Last Friday, Scottish Documentary Institute and CMI (Centre of Moving Image) held their first joint masterclass with the special guest Gaelle Vidalie, representing the legendary Cannes Director’s Fortnight. The idea of that session was to engage Scottish filmmakers with a festival whose philosophy is based on discovery and creative energy. As an introduction Gaelle screened the documentary film John Cassavates by Hubert Knapp and Andre Labarthe. It was a beautiful recording of John Cassavetes, shot in Hollywood 1965, while he was editing Faces, and 1968 in Paris, when the film was finished. Fifty minutes listening to the inspiring credo of Cassavetes affirming that you can make independent, free films in America if you dare to follow your convictions and forget about the limits of your credit card. His words and creative energy was wonderful, life enhancing, a must-see – not just for every film student but every filmmaker in the room to be reminded why we make films. It was fascinating that the truth of many of his statements was still meaningful to 2010. Perfect choice of film to describe what the Director’s Fortnight search is about. (You can watch a 10-min excerpt here.)Read more
The good news is: it was not a dream. She comes under the name of Sigrid Dyekjaer, and is the most funny, bright, energetic, sexy woman going round. Do I sound envious? Oh yes, but it is nice envy, because it makes me all the more attentive to what she has to say. And yesterday at a special SDI masterclass she talked for nearly three hours to an audience who could hardly allow themselves to breathe with fear that she may disappear in a puff of smoke. But no, she was solid, real and fed her crowd tenderly with lovely morsels of wisdom.Read more
From the submissions a number of suitable proposals will be selected to go into a development and consultation process whereby the filmmaker will be advised on one or more of the following:
- synopsis, proposal, full treatment, trailer
- story development
- financing strategy
- rough cut (if available)
- festival strategy (for completed projects or rough-cut stage)
- online marketing/financing strategy (any stage)
SEVEN SHORT DOCUMENTARIES by talented new directors on the theme of 'Suprise' commissioned by Scottish Documentary Institute in 2010. These films surprise and sometimes uplift us with subjects ranging from a mystery sender who posts objects to fashion designer Paul Smith, to a towering transvestite struggling for acceptance in middle England, to an exploration of 21st Century suburbia in Surprise, Arizona and the portrait of a brutalist architect who will outlive all of his buildings.Read more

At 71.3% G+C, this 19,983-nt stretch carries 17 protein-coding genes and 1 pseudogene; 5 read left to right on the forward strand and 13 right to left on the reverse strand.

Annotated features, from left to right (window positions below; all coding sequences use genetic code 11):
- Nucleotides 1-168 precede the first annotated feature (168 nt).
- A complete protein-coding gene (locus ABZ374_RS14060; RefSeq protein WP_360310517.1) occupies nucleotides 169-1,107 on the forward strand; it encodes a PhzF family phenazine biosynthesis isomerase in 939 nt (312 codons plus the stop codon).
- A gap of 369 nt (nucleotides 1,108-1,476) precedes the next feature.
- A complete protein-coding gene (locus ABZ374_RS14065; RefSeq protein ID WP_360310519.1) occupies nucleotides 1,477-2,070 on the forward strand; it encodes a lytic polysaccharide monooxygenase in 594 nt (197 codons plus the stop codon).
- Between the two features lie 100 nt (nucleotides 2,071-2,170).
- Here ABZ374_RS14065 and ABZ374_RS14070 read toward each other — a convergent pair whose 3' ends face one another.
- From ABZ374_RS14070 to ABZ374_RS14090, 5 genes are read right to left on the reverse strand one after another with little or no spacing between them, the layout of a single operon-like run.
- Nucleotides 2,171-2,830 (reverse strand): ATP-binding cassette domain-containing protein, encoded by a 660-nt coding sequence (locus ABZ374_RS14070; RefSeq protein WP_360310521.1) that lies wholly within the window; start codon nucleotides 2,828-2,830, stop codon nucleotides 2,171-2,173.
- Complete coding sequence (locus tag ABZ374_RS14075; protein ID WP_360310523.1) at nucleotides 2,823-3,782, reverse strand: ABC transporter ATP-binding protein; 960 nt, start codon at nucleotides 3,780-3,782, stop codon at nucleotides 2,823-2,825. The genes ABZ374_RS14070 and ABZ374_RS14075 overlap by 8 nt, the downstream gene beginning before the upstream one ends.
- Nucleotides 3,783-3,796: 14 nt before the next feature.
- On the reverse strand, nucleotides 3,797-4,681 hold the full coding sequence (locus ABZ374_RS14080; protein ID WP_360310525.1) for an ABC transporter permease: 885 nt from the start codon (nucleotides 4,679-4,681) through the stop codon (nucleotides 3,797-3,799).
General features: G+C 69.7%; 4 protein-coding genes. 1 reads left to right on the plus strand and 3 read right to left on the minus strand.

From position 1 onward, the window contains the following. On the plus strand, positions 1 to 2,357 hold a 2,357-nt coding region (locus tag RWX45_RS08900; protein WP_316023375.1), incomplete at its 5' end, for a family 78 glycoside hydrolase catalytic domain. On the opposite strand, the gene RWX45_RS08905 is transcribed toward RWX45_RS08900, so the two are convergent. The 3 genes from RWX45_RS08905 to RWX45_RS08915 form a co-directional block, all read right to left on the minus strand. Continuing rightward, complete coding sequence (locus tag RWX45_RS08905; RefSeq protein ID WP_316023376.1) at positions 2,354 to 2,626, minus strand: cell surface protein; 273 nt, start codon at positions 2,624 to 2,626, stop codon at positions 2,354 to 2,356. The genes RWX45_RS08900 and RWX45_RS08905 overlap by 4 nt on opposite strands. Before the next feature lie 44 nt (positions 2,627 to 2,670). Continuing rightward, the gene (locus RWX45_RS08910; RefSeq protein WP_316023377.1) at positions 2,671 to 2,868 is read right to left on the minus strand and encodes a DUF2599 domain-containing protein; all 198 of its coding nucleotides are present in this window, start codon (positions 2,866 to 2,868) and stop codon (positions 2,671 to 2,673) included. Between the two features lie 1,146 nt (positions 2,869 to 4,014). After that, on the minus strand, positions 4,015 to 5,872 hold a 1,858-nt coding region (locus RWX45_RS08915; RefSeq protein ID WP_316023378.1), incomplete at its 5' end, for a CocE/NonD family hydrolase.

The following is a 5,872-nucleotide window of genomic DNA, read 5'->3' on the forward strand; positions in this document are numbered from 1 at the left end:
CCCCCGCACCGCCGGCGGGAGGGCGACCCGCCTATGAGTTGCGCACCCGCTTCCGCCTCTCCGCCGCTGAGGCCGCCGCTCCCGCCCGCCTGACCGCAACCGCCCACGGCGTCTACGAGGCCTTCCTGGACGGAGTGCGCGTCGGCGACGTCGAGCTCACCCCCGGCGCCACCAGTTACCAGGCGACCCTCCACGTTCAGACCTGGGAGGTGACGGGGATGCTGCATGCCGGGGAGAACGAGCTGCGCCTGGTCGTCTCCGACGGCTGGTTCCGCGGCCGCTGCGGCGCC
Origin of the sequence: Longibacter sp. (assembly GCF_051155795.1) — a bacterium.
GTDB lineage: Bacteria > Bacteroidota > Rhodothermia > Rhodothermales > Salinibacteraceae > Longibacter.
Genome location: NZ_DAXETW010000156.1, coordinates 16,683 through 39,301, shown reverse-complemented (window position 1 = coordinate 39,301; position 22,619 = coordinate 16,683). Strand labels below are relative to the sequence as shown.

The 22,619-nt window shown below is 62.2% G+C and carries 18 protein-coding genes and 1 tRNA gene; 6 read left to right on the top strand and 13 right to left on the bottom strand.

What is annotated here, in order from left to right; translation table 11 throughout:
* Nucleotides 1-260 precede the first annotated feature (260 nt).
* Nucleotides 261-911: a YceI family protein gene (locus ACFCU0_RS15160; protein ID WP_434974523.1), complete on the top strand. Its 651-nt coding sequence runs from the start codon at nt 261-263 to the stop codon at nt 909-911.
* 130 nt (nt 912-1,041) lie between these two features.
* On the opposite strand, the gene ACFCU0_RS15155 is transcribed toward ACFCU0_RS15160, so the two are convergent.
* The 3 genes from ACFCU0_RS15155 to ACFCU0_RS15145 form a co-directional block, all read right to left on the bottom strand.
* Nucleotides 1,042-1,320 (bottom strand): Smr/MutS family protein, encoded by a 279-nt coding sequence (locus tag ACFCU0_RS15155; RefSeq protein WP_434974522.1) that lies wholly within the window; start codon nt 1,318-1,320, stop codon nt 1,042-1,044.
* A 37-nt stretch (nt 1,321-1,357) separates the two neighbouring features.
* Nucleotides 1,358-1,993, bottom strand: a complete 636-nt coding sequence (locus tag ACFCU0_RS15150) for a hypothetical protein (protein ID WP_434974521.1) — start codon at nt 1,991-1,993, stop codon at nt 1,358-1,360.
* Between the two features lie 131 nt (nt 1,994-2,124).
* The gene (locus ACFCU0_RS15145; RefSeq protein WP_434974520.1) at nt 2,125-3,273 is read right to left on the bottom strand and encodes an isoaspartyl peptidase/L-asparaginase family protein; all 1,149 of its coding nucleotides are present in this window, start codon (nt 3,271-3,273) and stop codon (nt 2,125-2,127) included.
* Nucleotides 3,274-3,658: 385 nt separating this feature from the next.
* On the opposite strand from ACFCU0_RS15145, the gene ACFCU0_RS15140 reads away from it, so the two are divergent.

Bridging the Gap: 'Shift' projects are...
...drum roll please!Read more
I attended the one on Copyright and Fair Use in documentaries. Norwegian producers are starting to test the law with a few cases on the same basis that has been developed and argued in the States. David Van Taylor, director/producer from Lumiere Productions in New York was invited to share his experience and the difficulties in using the Code of Best Practices in Fair Use, a document that clarifies when documentary filmmakers can use copyrighted material into their films without permission. An excellent move.Read more
Can films change the world? Last night Paul Laverty in his masterclass organised by Scottish Documentary Institute for the Take One Action film festival made a passionate case for us to think about it. His speech, at times a mere whisper, is loud and clear in his message. It is inspiring to have a screenwriter to be ideologically driven by social justice and to be so humble and acknowledge that it is a privilege as a filmmaker to select our characters and through their eyes discover new realities and truths.Read more
12 ideas will be short-listed on the basis of the proposal and supporting materials. In the following weeks they will be developed through weekend workshops so that they can be pitched to a panel of experts who will commission the final 5 projects in December 2010. The films, delivered by April 2011, are intended for distribution in cinemas and festivals.
At the jury deliberation on Thursday which I shared with Doug Block, AJ Schnack, Pamela Cohn, Adriatrik Kelmendi, editor-in-chief from Kosovo national TV, we remarked on what a considered and excellent programme it had been, and how lucky we felt to be part of Dokufest's 9th edition. After a long discussion about the short and feature award for best international documentary, we celebrated (secretly) the decision until the early hours with local raki, peja (beer) and cheese gondolas. When it was getting light (it seems the bars simply remain open until the last person leaves), Pamela and I explored some other areas of Prizren with our stills cameras, among stray dogs and ghostly, battered shop mannequins.
After a stunning flight over the Swiss Alps, Venice and the Croatian coast, the weather turns hazy and I can see numerous farm fields on fire and it starts to rain. At Pristina airport I realise my luggage didn't make it through in London and that I'll have to wait for 2 days for my suitcase. Oh well! I share a lift with filmmaker Rowland Jobson who is here with his Venice-premiered film Girl Like Me. I've been invited to be on the jury for the international competition, and we're screening Peter in Radioland by Johanna Wagner, Unearthing the Pen by Carol Salter and Amy Hardie's The Edge of Dreaming at the festival. It takes us two hours from Pristina airport to Prizren, a beautiful town in the South of Kosovo, in stop and go traffic. The sun is setting and the light is stunning, looking across the mountainous countryside - houses half-built, abandoned cars on the side of the road, a traffic accident... and we pass the German army barracks as we enter Prizren; around 2000 soldiers are still stationed here we're told.Read more